Agrifood Chain Overlooks the Importance of Customer Loyalty

Agrifood Chain Overlooks the Importance of Customer Loyalty

The importance of customer loyalty is overlooked by the agrifood chain. The loyalty of consumers is questioned by acting as if they’re stupid. That is one of the opinions I shared in the series of articles I recently wrote about the agrifood complex and its impact on customers.

The first article discussed the food anxiety depression that’s sold to us by governments, agrifood business, and scientists.

The second article introduced the debate about food safety.

The third article explained the complexity of the debate about food and the food industry.

In this article, I express my surprise about the lack of the food industry’s confidence in their own capacities. I will illustrate this with two examples. The first is the dairy debate that emerged in The Netherlands at the beginning of the 21st century. The next are the false claims in the European Parliament that the European Green Deal will cause food shortages.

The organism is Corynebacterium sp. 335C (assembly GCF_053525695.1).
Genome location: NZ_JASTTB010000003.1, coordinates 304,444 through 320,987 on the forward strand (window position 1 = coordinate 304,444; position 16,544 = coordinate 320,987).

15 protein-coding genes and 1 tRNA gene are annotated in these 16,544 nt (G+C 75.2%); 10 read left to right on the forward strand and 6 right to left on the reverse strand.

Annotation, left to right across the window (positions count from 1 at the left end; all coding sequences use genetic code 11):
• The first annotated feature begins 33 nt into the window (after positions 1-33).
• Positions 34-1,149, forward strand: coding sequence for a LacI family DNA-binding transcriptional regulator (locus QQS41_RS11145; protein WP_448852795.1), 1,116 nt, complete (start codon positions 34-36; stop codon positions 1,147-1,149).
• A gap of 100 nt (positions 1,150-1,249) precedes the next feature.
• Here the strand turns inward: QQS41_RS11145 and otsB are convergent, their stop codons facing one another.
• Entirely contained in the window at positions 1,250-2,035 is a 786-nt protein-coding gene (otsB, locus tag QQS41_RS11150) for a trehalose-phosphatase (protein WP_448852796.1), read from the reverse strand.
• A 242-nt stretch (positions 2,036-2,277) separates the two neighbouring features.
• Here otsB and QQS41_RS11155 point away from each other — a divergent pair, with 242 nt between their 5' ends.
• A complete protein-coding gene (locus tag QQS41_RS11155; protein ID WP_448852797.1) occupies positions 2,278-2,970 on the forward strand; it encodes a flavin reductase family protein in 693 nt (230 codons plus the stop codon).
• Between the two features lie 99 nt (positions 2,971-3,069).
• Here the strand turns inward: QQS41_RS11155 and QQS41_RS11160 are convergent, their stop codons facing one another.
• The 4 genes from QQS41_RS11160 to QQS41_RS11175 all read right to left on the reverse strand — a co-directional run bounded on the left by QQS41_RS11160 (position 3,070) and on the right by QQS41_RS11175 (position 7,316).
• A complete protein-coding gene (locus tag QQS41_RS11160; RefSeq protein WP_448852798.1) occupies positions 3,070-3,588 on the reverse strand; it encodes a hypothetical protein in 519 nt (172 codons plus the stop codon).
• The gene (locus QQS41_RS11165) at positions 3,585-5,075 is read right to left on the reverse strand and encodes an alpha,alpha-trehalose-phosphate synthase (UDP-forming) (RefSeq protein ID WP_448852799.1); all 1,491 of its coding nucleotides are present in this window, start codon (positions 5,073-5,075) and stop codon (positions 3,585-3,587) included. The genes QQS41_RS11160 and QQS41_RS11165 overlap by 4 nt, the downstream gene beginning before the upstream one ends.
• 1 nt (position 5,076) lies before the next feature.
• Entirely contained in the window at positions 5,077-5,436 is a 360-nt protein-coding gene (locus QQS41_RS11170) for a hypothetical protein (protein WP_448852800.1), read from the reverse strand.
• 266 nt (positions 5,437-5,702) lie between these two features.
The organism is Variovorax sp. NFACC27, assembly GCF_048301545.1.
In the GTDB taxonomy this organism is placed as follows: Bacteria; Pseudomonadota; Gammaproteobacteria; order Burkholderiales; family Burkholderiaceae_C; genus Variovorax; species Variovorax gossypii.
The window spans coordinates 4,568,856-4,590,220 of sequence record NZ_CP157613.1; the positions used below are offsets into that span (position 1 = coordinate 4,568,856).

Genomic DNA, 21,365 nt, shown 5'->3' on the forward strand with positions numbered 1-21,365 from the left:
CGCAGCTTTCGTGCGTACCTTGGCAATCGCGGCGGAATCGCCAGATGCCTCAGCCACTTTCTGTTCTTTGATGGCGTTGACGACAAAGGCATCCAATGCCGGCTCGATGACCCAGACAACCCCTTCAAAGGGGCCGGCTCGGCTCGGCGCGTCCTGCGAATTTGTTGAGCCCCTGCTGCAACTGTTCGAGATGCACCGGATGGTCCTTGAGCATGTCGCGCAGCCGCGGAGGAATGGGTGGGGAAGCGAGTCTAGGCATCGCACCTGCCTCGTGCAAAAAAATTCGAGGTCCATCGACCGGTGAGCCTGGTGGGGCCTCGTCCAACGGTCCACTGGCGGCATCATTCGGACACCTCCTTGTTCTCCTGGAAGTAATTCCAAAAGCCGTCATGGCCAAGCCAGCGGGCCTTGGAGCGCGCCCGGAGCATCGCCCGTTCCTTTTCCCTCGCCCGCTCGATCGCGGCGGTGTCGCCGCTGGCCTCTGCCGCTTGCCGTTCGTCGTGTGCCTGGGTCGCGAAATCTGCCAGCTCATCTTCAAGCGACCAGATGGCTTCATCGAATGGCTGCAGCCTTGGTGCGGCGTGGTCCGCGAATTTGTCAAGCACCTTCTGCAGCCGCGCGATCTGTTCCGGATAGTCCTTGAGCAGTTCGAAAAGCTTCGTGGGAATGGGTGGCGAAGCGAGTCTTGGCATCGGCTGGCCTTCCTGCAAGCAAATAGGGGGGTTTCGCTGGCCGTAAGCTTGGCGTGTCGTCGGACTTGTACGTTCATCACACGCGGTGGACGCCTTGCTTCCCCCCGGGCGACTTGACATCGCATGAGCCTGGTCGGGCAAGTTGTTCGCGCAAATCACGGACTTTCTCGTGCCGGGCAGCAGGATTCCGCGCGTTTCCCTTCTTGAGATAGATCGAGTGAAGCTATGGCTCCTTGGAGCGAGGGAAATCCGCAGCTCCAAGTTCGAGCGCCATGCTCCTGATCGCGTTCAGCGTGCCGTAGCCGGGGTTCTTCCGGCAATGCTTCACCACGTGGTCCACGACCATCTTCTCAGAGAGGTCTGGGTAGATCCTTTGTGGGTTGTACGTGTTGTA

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Dairy is tasty and healthy

Dairy is tasty and healthy?

In 2002, the united Dutch dairy industry, and the national agriculture association, representing the farmers, wanted to start a public debate about the environmental qualities of dairy. In those days, these qualities were up for discussion.

The dairy farmers and industry wanted a public debate because, they argued, the incorrect image of the impact of dairy on the environment unjustifiably casted doubts on the quality of their products.